Record Publishing Co.'s Weekly Division received three awards as part of the Press Club of Cleveland's 2013 Ohio Excellence in Journalism awards.

At a ceremony June 7 at the Cleveland Marriott Downtown, Stow Sentry Senior Editor Marsha McKenna was presented the award for Best Non-Daily Newspaper in Ohio in the Community Newspaper category.

"The Stow Sentry was picked as the first-place winner because it provided readers with better hard news stories," the judges said. "The paper covers local government, politics and courts aggressively in addition to providing decent features on people and businesses. It dished out an ample helping of sports stories about school teams."

Winning a second place in the non-daily General Features category was Hudson Hub-Times reporter Laura Freeman. Her winning entry was "At 109, Hudson icon celebrates 12-12-12 birthday for second time," a story about longtime Hudson resident Ada Cooper Miller.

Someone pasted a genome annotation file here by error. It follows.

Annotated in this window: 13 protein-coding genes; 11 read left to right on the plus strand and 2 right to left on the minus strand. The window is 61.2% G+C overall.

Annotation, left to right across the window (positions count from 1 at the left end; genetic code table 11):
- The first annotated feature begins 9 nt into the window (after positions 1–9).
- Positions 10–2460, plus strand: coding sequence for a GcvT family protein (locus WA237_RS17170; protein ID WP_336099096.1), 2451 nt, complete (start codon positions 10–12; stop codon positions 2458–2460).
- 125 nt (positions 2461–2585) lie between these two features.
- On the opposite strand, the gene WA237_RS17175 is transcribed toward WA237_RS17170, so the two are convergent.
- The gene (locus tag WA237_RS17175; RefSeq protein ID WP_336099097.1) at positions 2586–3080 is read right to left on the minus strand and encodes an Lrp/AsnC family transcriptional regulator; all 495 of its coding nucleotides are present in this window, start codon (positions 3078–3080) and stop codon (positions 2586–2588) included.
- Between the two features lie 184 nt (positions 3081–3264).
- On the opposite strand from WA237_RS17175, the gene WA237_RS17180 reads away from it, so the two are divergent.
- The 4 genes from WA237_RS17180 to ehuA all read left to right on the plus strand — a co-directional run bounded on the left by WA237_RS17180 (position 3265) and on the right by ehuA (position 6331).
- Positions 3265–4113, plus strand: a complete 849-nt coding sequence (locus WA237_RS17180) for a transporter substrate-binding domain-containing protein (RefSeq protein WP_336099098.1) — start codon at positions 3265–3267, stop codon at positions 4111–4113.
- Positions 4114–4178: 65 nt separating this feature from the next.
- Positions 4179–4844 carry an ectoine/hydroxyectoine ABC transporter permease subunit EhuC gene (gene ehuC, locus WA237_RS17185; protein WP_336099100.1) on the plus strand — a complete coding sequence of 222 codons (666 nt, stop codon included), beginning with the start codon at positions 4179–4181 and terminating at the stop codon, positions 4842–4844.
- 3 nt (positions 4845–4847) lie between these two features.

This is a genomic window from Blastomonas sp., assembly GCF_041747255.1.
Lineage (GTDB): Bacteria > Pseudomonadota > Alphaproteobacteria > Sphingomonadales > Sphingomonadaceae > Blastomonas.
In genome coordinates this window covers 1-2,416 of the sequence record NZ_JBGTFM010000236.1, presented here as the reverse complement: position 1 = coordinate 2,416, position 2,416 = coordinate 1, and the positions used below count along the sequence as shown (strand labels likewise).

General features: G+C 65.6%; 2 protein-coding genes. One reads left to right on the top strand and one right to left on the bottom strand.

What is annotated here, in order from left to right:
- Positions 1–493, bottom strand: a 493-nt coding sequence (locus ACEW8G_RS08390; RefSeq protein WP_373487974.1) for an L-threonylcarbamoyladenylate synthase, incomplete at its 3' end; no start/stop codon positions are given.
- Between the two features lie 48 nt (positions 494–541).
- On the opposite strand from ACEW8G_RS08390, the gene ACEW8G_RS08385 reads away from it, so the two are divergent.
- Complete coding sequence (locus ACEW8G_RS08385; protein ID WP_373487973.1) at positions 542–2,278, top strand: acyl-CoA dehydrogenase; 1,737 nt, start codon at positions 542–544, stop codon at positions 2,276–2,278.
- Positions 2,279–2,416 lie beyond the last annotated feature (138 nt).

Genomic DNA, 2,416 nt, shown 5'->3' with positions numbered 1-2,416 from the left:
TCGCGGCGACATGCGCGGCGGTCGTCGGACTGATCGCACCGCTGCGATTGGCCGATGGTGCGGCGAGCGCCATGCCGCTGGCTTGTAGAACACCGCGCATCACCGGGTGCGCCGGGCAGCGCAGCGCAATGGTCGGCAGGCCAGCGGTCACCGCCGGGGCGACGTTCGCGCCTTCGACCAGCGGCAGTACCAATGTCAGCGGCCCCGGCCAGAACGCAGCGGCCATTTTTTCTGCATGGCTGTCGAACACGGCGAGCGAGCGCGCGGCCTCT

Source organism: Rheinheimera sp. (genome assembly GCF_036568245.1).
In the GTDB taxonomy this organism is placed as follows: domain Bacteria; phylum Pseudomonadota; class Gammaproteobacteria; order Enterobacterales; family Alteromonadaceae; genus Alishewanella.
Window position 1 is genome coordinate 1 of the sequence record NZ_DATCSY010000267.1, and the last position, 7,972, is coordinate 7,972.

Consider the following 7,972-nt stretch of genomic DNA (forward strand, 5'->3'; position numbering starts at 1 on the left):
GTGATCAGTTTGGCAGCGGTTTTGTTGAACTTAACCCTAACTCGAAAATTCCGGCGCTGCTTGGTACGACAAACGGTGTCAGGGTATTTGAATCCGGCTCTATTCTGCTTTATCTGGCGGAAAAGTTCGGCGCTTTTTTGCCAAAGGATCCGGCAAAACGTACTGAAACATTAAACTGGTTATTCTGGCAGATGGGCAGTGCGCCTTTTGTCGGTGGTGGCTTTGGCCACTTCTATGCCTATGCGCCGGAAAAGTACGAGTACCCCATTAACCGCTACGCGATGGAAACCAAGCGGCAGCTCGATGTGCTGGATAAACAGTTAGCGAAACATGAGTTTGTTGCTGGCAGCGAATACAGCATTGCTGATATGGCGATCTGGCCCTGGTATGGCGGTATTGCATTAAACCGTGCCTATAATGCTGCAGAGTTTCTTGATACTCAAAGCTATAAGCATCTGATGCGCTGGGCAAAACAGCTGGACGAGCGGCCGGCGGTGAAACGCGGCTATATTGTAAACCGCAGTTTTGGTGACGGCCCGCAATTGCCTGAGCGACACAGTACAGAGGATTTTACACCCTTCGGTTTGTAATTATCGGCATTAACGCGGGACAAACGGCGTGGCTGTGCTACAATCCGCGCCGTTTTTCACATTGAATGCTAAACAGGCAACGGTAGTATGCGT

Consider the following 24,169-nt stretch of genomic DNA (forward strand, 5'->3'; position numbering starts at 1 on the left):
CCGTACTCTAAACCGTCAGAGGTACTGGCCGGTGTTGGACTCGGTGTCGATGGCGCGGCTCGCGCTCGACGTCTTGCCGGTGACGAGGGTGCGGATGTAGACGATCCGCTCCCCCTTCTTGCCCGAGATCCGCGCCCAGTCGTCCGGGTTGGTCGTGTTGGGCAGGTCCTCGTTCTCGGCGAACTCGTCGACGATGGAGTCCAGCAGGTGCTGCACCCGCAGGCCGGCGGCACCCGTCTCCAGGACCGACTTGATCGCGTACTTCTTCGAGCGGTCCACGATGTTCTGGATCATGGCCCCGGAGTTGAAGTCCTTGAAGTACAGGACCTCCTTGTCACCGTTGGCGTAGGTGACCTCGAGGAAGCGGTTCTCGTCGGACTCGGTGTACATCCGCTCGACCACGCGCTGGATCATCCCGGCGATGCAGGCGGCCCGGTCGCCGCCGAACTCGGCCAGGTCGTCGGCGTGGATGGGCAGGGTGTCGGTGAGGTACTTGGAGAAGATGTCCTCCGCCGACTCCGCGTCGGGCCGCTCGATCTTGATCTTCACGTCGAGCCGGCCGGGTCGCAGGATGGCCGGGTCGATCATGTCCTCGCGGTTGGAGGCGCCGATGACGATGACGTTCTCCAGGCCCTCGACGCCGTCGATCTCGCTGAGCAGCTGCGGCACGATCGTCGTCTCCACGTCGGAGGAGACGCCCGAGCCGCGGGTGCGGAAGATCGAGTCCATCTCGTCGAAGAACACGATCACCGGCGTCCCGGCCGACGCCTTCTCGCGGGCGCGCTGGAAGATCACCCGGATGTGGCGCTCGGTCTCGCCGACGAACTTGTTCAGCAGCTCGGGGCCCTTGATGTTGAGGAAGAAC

"Wow, what a well-told story of a hidden treasure right there in the backyard," the judges said. "God bless her!"

Associate Sports Editor Frank Aceto won for Best Section in a non-daily newspaper for his Tallmadge Express sports pages.

"I am so, so proud of all of our editors, reporters and photographers who work day in, day out to produce stellar community newspapers," said Executive Editor Erica Peterson. "It's nice to see someone recognize our hard work."

"I am also proud of the editors, reporters and photographers who have made our community newspapers the strong products they are, ones that serve our readers so well," Publisher David Dix said.

Also honored was Record-Courier Sports Editor Tom Nader -- first place in Best Section in a daily paper.

"A truly fine sports section that serves local communities with extensive area coverage," the judges said. "The outstanding layout and photos are particularly noteworthy. Excellent work."

According to Michael E. Bennett, president of the Press Club, there were 800-plus entries in the 2013 competition. "The contest attracted everyone from college students and the new breed of multimedia journalists to reporters who still remember paper and pencil," he said. "Underlying all their work is the desire to bring to life people and events that impact readers and communities."

Judges were from press clubs in New Orleans, Los Angeles, Omaha, Tulsa, Syracuse, San Francisco and San Diego.